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Every summer my family vacations in a cabin in the northern woods. It’s not exactly rough – there’s running water, electricity, and even HBO. But the wiring is a bit more subtle: the septic system isn’t always ready to go, and the power goes out in the blink of an eye, often multiple times during our stay due to raging summer storms. Last year, when I was driving up, my parents called me – I had to stop to get as many flashlights as possible, but don’t worry, they covered the ice box. I arrived with a full bag of flashlights in hand to find that my parents had packed both the freezer and fridge with ice packs and kept the door closed, leaving only a few items in the Igloo fridge in case we needed something to eat or drink. .

The ice cream, I was told, had to be eaten right away because it melted too much. We drank three pints in about 20 minutes. When the electricity was turned back on, everything was still cold to the touch—even the ice had barely melted. That’s a lesson I’ll be taking with me this summer as I just experienced my first power outage of the season, although this year I’m also going to throw in some good advice straight from the FDA about how to protect your food during a summer storm or flood.

How to prepare your kitchen for a power outage or flood

Make sure your fridge and freezer has some sort of temperature sensors – if not, you’ll definitely want to invest in an appliance thermometer. The temperature in the freezer should always be at or below 0 degrees Fahrenheit, and in the refrigerator at 40 degrees or below.

If you have food in your fridge that you won’t touch for a while, feel free to toss it into the freezer – this includes leftovers, meat, and even milk. This will not only help keep these foods fresher longer in case of an emergency, but it will also provide additional cooling in the freezer, keeping whatever is packaged there colder longer. If you don’t have a ton of food to fill your freezer, just freeze other containers filled with water to fill any empty space to keep everything nice and cold.

Always store dried goods on shelves and not on the floor. This will keep any critters from entering your home to try and snack on them, and also keep them from flooding. The higher off the ground your food is stored, the safer it is from any water that might seep in.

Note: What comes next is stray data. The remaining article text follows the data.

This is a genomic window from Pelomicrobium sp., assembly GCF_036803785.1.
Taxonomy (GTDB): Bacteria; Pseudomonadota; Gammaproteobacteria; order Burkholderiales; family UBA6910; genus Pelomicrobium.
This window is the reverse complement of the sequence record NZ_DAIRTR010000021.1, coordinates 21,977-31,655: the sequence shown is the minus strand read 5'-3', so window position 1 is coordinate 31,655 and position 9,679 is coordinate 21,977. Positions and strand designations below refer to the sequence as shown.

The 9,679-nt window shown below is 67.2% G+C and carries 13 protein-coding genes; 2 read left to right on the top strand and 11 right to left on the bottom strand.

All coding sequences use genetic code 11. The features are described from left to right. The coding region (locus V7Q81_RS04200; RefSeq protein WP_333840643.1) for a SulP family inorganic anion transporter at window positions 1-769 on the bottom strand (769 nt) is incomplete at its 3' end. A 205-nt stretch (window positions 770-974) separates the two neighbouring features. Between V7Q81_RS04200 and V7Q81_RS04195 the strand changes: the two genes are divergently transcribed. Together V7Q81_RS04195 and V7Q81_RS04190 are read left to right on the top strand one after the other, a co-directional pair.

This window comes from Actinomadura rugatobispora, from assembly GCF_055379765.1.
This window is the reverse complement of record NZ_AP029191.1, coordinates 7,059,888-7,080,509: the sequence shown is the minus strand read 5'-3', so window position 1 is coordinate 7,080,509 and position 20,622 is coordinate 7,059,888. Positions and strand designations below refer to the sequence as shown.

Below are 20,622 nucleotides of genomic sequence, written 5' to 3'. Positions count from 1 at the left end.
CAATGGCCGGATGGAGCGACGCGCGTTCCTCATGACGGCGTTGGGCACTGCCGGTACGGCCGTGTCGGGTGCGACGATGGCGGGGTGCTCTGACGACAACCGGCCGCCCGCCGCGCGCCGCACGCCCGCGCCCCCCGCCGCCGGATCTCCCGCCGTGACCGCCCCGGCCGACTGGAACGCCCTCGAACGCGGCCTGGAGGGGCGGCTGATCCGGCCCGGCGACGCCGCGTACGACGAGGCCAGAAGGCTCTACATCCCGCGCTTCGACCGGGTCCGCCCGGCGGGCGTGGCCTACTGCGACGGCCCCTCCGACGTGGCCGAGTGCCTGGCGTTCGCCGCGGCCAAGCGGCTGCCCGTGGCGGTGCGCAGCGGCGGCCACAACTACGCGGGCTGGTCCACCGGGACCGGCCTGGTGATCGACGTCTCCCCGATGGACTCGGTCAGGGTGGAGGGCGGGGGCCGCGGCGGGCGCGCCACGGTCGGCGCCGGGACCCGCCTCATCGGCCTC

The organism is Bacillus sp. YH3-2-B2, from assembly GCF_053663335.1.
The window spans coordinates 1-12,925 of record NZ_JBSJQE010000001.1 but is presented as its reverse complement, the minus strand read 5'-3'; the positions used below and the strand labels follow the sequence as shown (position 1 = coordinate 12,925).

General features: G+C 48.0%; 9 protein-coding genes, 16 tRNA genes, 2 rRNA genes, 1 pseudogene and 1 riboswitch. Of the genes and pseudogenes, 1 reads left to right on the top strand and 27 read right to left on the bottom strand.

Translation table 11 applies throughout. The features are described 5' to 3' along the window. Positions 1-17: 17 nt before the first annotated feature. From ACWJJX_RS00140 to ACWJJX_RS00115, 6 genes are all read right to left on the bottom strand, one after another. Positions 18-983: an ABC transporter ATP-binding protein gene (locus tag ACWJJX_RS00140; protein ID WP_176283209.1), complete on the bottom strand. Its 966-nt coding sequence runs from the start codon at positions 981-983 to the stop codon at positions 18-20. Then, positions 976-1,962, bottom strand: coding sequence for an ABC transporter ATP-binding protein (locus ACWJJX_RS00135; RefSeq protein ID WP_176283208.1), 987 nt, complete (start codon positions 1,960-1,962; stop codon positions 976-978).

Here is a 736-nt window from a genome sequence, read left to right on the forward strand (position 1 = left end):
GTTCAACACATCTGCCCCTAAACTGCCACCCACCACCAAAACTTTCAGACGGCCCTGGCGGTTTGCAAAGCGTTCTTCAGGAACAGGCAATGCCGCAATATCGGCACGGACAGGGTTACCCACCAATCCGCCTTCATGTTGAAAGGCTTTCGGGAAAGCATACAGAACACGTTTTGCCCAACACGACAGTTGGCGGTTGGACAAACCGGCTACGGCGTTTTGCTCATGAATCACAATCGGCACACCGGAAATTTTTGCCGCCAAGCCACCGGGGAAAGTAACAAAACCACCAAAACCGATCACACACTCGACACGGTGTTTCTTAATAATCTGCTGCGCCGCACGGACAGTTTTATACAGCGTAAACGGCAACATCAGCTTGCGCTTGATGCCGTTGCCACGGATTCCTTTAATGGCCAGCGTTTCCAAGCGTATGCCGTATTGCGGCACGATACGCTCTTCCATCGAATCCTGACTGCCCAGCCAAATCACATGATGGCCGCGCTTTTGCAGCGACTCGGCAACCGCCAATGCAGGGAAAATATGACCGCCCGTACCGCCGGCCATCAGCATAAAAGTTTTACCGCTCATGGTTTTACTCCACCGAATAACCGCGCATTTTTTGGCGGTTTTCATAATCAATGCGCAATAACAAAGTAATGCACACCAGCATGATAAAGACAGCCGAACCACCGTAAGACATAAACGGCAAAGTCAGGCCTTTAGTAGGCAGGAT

For added safety, store dried foods in airtight, waterproof containers. And while we’re mostly against bottled water, having a pitcher or two on hand ensures you have safe drinking water if a flood threatens your water sources. It’s always a good idea to have a few refrigerators and dry storage containers on hand in case you need to move groceries out of the fridge, freezer, or pantry.

What to do with food if there is a flood

If your food has been visibly affected by flood water, this should be repaired, including damaged and leaking containers such as cans and cartons. If your waterproof items have been touched by flood water, or if your jars and retort bags (such as flexible, non-perishable juice or seafood bags) are intact, there’s a chance they can be salvaged!

You just need to clean everything: remove labels, brush off dirt, wash with soap and disinfected water, and air dry for at least an hour before opening these containers. You can also use a marker or any other alternative label to mark expiration dates and any other valuable information from the labels you have removed.

If you haven’t invested in these water jugs like we told you (it’s okay, we’re not angry, just disappointed), you can create safe drinking water by filtering it through clean clothes and then boiling it for at least one minute. before storage in a clean container.

How to make sure food is edible after a power outage

In the event of a power outage, once the power is back on, first check the freezer and refrigerator thermometers to see if they are at these magic numbers (below 0 degrees and below 40 degrees respectively). If the power goes out for four hours or less and the refrigerator and freezer doors are closed, your food should be fine. You can check the foods with a food thermometer and if they are 45 degrees or lower then those foods will be safe.

If the electricity has been out for more than four hours, and the temperature in the refrigerator is above 40 degrees, it is safest to get rid of perishable food. Be especially careful with meat, poultry, seafood, milk and eggs.

Check the freezer for ice crystals. If there are still ice crystals on the package, refreezing is safe. If food has been defrosted, discard it.

And remember, if the power outage seems like it could last a while, there’s nothing wrong with opening the freezer at least once to get ice cream and make yourself another frozen treat for dinner while you can.

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